Treadwell workers outside mine building, circa 1918. (Alaska State Library)

Treadwell workers outside mine building, circa 1918. (Alaska State Library)

How the Treadwell Mine collapsed 100 years ago

On April 22, we commemorate the centenary of the Treadwell Mine cave-in that precipitated the closing of the world-famous mining complex on Douglas Island.

The Treadwell (1882-1922) was Alaska’s first successful large-scale development project and included four contiguous mines: The Treadwell, 700-Foot, Mexican, and Ready Bullion.

During its peak years, the Treadwell was the largest gold mining operation in existence and was foundational in the development of the economy and community of Juneau.

Fueled by abundant hydropower, the mines ran 24 hours a day, seven days a week, except for Christmas and the Fourth of July. Miners worked above and below ground to supply five mills with 5,000 tons of ore daily — a world record at that time.

After the gold was removed from the crushed rock, a slurry of water and waste rock traveled in tailings pipelines from the mills to the rocky shore below. Today, the full expanse of the massive operation is revealed at low tide in some 80 acres of manufactured beach that stretches for nearly two miles along Gastineau Channel,

Anchored firmly in the sand and still standing sentinel on the sprawling beach is the mine’s recently re-roofed Salt Water Pump House that provided water for fire protection and milling.

The April 22, 1917, cave-in of the Treadwell Mine merited front page headlines in newspapers around the country. “Big Mine Loss in Alaska” (Washington Post); “Rich Alaskan Mines Put Out of Operation” (Arizona Republic); “One May Be Dead in Treadwell Disaster” (Oregon Daily Journal); “Mines Are Wrecked” (Seattle Star); “Ocean Swallows Up Alaska Gold Mines” (Ithaca Journal).

[Douglas marks 100-year anniversary of Treadwell Mine cave-in]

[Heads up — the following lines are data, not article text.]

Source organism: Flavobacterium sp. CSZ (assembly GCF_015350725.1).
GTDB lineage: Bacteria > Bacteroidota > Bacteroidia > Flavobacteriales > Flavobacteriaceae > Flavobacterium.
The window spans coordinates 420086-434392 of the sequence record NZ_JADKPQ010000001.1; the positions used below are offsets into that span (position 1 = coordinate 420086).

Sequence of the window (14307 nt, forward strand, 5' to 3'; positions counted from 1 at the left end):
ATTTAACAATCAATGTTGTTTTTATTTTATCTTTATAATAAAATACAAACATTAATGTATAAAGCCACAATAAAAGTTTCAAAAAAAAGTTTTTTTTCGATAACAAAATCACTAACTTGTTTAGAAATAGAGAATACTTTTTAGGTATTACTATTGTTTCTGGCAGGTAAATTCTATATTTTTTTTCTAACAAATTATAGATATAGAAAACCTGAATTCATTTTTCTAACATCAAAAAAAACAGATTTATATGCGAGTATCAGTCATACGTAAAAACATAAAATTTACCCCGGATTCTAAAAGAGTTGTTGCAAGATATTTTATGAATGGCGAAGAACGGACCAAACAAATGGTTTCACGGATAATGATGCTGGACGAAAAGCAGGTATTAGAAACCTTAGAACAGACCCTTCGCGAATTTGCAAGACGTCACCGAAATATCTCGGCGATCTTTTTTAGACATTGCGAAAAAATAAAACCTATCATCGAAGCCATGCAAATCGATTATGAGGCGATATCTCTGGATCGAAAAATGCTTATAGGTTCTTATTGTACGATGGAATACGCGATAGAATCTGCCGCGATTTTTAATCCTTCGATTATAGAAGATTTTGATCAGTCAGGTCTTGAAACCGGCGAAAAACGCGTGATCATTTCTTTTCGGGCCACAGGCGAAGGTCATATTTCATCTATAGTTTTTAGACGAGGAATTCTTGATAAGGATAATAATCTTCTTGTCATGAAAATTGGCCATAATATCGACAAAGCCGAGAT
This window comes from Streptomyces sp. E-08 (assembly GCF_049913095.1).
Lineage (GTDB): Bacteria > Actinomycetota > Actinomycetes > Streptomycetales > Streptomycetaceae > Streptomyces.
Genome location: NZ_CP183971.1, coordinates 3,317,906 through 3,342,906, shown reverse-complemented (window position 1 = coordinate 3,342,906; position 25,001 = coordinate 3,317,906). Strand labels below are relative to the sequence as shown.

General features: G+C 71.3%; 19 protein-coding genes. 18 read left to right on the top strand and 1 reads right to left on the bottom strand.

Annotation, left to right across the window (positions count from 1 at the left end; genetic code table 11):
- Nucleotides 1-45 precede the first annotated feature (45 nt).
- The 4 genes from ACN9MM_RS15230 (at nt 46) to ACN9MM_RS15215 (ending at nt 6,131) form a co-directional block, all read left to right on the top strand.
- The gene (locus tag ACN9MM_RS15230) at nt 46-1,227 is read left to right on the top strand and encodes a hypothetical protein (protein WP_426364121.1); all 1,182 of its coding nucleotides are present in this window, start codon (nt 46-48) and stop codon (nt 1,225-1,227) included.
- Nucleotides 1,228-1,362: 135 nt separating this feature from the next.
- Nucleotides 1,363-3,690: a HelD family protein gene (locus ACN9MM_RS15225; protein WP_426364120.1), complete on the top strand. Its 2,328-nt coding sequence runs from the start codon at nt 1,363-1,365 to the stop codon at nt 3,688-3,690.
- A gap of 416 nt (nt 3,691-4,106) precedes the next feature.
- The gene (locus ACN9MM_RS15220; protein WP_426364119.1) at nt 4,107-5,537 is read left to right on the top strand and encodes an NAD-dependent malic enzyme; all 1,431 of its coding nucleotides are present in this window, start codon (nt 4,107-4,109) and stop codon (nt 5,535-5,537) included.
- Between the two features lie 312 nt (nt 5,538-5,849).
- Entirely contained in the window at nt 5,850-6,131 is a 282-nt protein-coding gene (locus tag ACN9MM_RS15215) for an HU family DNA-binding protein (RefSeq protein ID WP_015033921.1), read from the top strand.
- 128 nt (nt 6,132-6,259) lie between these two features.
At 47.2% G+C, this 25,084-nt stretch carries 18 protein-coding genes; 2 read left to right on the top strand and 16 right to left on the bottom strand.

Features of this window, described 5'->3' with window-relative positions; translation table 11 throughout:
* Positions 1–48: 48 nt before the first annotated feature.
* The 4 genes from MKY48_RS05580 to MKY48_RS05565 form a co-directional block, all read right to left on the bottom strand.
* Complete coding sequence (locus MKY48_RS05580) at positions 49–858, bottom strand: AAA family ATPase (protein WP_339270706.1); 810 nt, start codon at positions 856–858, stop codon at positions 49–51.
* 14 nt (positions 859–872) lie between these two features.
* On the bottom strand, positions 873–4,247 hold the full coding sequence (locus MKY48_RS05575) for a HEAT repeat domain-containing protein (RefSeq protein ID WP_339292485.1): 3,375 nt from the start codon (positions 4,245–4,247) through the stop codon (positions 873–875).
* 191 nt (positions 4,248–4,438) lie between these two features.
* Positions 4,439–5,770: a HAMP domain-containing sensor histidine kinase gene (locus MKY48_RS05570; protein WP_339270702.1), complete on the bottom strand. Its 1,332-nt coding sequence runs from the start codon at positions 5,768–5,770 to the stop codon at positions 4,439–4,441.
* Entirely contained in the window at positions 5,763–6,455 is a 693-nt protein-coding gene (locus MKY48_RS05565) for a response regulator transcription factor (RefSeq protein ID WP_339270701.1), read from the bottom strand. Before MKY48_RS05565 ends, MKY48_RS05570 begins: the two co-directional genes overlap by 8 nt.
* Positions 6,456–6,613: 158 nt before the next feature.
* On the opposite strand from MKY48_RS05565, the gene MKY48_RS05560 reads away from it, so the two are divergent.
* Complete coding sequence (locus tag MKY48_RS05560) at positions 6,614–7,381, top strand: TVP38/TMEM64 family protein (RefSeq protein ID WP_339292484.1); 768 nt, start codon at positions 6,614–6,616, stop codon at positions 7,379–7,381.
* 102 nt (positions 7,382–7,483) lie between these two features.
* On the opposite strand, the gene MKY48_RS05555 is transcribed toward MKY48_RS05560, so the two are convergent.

Published accounts of the disaster noted that:

“A surface cave in, along a fault, into an enormous worked-out stope, which let the waters of Gastineau Channel into the lower workings, forced the abandonment of the Alaska Treadwell at midnight last night.”

A geologic study of the site had revealed a fault line that intersected some of the underground workings. This, coupled with the instability of the mined-out underground rock pillars and an extreme high tide, resulted in the failure of the mine structures that led to the collapse. Signs of trouble had been noticed years earlier.

The ground was actively moving in February 1917 but quieted until April 4 when cracks appeared around the Natatorium (swimming pool). On April 20, when carpenters were repairing the Natatorium from earlier ground movement, the surface around the building began to drop rapidly.

On the evening of April 21, water in the Natatorium began disappearing. At 11:00 p.m., a worker leaving the Treadwell Club heard rushing water and discovered a creek pouring into a hole 15 feet wide and 30 feet deep. A rising, and unusually high tide from Gastineau Channel added to the torrent and at 11:15 p.m., the alarm was sounded to evacuate the mines.

Two hours after the alarm was given, 350 underground miners were safely on the surface. One miner was unaccounted for. In less than four hours, tide-driven waters filled the Treadwell, 700-Foot and Mexican mines. The Ready Bullion was the only mine saved due to a new concrete bulkhead in the tunnel connecting it to the Mexican Mine. Approximately 45 miles of the mines’ 60 miles of tunnels were flooded in the disaster.

Of the 1,000 men employed in the four mines on April 21, only the 150 who had worked at the Ready Bullion kept their jobs. Many of the married men were transferred to other Treadwell departments that were still operating, including the machine shop and the foundry, and some were given jobs at the Alaska Juneau Mine. Within a few days, 500 men found work but most single miners moved away. The big 240, 300, and 700-stamp mills were torn down after the cave-in. The Mexican mill continued to process ore from the Ready Bullion until it closed in 1922.

In her book “Treadwell Gold,” Sheila Kelly references an eye-witness account of the cave-in:

“At one fifteen a.m., the small group standing vigil watched as the ground around the natatorium and fire hall slipped sideways, then with ‘cracks, groans, and noises of shattering boards’ dropped straight down into the innards of the mine.

“Finally, at two fifteen a.m., after another eruption at the cave-in site, a two-hundred-foot geyser of saltwater shot out of the top of the central shaft. The spouting display went on for a full five minutes before it stopped, like fireworks announcing a finale. After a harrowing three and a half hours, the mine was full. In those forty-five miles of mine shafts and drifts underlying the town to a depth of twenty-three hundred feet, those ancient geologic pockets that gave up ten million tons of gold-bearing ore were filled with three million tons of seawater.”



• Paulette Simpson is the chair of the Treadwell Historic Preservation & Restoration Society.



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